Isaku performed in a musical and poetry collaboration for a book party in San Francisco for Kageyama’s latest book, “The New and Selected Yuri: Writing From Peeling Till Now” (2011: Ishmael Reed Publishing Co.).
All the musicians who performed added to Kageyama’s multicultural vision, sound and poetics _ Gravatt, Makoto Horiuchi, Ashwut Rodriguez, Hiroyuki Shido and Glen Pearson, not just Isaku.    
She is now working on “Story of Miu,” a theater piece about the plight of Asian women, abortion and the relationship between generations of women.
The work-in-progress is being directed by Carla Blank, who has worked with Robert Wilson and also played violin at the book party.
“Story of Miu” also features dancer Yuki Kawahisa and drummer Pheeroan akLaff.
Tecla Esposito played keyboards in the reading debut of the work at the Bowery Poetry Club in New York in April 2012.
Kageyama often collaborates with visual artists.
Japanese filmmaker Yoshiaki Tago has been documenting her pan-Pacific readings since 2008, including those in the Tokyo area with master percussionist Winchester Nii Tete from Ghana.    
By collaborating with people of different genres and cultures, Kageyama hopes to achieve that perfect moment, when through poetics and music, people can come together.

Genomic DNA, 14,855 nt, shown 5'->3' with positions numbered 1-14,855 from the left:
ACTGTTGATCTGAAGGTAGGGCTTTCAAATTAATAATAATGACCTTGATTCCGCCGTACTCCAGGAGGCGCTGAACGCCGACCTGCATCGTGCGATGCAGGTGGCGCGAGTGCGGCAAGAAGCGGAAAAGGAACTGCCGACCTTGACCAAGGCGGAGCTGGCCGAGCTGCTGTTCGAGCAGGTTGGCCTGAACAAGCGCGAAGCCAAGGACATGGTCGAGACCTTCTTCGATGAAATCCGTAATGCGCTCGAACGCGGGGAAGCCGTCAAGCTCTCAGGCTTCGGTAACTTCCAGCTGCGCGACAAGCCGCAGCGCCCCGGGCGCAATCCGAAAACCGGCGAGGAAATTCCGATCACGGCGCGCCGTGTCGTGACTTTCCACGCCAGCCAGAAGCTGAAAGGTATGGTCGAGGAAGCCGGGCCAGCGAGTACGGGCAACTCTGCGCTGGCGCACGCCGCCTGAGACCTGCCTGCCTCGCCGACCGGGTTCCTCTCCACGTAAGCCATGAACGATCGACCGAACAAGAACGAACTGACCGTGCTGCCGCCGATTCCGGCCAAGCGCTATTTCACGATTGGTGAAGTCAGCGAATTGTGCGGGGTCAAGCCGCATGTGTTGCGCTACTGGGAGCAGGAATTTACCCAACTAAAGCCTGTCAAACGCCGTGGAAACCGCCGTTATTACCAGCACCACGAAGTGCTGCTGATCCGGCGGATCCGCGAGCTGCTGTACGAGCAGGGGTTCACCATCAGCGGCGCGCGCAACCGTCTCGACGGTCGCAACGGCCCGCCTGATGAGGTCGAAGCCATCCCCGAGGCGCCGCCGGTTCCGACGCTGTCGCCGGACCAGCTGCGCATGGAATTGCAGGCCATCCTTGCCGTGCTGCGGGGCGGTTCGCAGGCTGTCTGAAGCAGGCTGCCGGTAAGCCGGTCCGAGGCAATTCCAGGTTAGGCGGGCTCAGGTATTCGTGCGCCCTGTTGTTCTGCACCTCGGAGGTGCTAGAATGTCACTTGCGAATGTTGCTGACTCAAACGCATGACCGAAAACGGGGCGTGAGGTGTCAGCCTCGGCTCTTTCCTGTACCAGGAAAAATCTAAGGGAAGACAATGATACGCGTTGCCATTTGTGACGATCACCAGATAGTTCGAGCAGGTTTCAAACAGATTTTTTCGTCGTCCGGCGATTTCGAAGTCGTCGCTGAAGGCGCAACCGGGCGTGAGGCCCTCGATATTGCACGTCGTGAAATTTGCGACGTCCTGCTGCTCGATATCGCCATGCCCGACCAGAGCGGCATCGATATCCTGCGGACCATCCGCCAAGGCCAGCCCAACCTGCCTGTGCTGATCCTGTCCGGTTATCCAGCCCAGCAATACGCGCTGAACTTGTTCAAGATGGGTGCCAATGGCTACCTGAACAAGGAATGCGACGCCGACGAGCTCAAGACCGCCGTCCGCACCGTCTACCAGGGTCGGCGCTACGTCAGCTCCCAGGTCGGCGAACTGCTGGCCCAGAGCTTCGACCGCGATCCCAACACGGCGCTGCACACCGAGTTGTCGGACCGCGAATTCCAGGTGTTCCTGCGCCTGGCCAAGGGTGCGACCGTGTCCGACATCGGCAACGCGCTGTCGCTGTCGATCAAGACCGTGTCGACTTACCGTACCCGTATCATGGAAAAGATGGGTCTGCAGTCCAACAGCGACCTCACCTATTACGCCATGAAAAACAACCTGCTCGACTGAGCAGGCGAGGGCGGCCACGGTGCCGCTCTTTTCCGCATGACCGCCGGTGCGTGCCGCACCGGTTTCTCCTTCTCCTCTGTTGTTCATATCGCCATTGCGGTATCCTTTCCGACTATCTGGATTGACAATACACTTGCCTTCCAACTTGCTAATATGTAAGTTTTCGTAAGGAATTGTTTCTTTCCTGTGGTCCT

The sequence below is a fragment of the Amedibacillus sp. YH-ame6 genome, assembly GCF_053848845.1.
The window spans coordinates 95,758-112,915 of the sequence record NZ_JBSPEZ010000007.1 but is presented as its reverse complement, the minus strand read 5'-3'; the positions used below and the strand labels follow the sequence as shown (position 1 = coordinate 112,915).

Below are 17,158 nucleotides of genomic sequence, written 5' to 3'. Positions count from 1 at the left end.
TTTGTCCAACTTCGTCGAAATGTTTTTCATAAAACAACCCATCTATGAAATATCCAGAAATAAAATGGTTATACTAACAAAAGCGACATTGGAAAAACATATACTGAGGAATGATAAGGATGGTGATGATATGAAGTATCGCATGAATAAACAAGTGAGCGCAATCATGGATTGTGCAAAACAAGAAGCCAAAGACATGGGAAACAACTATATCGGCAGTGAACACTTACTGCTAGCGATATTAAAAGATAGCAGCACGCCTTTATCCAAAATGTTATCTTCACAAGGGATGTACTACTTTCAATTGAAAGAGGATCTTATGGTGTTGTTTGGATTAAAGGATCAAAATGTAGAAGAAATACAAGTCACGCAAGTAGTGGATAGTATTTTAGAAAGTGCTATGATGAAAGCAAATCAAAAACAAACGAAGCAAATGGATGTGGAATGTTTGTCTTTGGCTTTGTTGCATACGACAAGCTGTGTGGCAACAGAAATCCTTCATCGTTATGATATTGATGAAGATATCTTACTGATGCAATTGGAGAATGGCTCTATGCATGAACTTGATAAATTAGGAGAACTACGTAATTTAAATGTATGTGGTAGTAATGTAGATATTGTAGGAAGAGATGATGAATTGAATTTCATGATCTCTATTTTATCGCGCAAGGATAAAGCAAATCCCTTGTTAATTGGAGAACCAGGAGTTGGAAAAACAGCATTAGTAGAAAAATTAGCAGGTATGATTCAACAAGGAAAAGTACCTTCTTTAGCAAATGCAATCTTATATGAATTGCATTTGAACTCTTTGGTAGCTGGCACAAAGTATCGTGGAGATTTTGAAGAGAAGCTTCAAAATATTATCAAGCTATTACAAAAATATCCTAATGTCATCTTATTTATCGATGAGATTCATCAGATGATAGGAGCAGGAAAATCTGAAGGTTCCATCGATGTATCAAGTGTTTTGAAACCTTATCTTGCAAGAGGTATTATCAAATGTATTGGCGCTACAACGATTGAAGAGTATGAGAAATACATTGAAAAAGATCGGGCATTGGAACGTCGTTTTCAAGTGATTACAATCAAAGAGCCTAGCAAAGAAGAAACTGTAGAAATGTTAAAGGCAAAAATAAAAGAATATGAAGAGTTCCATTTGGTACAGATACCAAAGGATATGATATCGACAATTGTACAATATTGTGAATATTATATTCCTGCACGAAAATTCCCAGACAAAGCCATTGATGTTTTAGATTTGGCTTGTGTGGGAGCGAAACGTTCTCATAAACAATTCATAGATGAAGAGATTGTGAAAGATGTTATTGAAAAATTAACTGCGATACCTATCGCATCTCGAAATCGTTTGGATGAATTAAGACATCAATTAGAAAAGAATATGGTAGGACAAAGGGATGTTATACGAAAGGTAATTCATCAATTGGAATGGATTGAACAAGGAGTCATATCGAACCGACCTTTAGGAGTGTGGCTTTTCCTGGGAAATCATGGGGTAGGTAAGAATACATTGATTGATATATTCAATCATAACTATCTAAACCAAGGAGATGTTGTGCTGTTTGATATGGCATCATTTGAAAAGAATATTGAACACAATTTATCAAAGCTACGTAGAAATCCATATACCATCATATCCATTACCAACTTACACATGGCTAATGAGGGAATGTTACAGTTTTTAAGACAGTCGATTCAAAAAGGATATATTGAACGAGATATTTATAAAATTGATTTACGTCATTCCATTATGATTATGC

This is what the great poet, novelist and playwright Reed wrote in the “Introduction” to “The New and Selected Yuri: Writing From Peeling Till Now:”
“They’ve called Yuri “cute” often during her life. She’s cute all right. Like a tornado is cute. Like a hurricane is cute. This Yuricane.
I found that out when she was a student at the University of California at Berkeley in the 1970s. One of her poems about iconic white women became an underground hit on campus.
In 2009 the audience at New York City’s Bowery Poetry Club was also blown away by her poem, “Little YELLOW Slut,” a devastating look at the way Asian women are depicted in the media.
‘The New and Selected Yuri’ includes poems like this; the manner by which Japanese women are imprisoned behind a ‘Noh mask,’ but Kageyama doesn’t leave it at that.